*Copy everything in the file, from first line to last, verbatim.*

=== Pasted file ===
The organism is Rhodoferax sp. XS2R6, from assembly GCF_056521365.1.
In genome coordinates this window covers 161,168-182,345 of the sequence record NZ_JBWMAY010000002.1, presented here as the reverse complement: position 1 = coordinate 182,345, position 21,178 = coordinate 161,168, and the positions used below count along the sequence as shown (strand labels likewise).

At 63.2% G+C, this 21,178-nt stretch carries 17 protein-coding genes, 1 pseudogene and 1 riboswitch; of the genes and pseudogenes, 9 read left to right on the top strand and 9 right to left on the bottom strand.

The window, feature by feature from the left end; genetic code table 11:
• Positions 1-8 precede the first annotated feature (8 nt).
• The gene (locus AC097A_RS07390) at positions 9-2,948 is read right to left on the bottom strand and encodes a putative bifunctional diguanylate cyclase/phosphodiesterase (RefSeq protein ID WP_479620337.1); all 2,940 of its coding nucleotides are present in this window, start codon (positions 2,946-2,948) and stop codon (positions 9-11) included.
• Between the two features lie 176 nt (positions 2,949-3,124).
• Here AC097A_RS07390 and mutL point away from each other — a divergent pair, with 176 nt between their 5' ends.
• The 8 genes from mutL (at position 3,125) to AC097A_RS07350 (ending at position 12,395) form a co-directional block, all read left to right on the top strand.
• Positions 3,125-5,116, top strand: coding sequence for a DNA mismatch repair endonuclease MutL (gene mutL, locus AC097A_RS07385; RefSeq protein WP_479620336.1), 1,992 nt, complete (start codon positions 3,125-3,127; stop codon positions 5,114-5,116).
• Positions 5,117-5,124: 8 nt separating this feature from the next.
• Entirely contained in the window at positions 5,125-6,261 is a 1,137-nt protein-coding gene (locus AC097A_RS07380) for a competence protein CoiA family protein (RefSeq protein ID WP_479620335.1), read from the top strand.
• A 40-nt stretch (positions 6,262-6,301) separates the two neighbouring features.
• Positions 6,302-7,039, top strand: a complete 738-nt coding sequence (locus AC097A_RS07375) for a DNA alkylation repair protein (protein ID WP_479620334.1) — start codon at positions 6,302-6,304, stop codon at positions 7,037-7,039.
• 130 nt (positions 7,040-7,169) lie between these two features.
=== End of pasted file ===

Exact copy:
The organism is Rhodoferax sp. XS2R6, from assembly GCF_056521365.1.
In genome coordinates this window covers 161,168-182,345 of the sequence record NZ_JBWMAY010000002.1, presented here as the reverse complement: position 1 = coordinate 182,345, position 21,178 = coordinate 161,168, and the positions used below count along the sequence as shown (strand labels likewise).

At 63.2% G+C, this 21,178-nt stretch carries 17 protein-coding genes, 1 pseudogene and 1 riboswitch; of the genes and pseudogenes, 9 read left to right on the top strand and 9 right to left on the bottom strand.

The window, feature by feature from the left end; genetic code table 11:
• Positions 1-8 precede the first annotated feature (8 nt).
• The gene (locus AC097A_RS07390) at positions 9-2,948 is read right to left on the bottom strand and encodes a putative bifunctional diguanylate cyclase/phosphodiesterase (RefSeq protein ID WP_479620337.1); all 2,940 of its coding nucleotides are present in this window, start codon (positions 2,946-2,948) and stop codon (positions 9-11) included.
• Between the two features lie 176 nt (positions 2,949-3,124).
• Here AC097A_RS07390 and mutL point away from each other — a divergent pair, with 176 nt between their 5' ends.
• The 8 genes from mutL (at position 3,125) to AC097A_RS07350 (ending at position 12,395) form a co-directional block, all read left to right on the top strand.
• Positions 3,125-5,116, top strand: coding sequence for a DNA mismatch repair endonuclease MutL (gene mutL, locus AC097A_RS07385; RefSeq protein WP_479620336.1), 1,992 nt, complete (start codon positions 3,125-3,127; stop codon positions 5,114-5,116).
• Positions 5,117-5,124: 8 nt separating this feature from the next.
• Entirely contained in the window at positions 5,125-6,261 is a 1,137-nt protein-coding gene (locus AC097A_RS07380) for a competence protein CoiA family protein (RefSeq protein ID WP_479620335.1), read from the top strand.
• A 40-nt stretch (positions 6,262-6,301) separates the two neighbouring features.
• Positions 6,302-7,039, top strand: a complete 738-nt coding sequence (locus AC097A_RS07375) for a DNA alkylation repair protein (protein ID WP_479620334.1) — start codon at positions 6,302-6,304, stop codon at positions 7,037-7,039.
• 130 nt (positions 7,040-7,169) lie between these two features.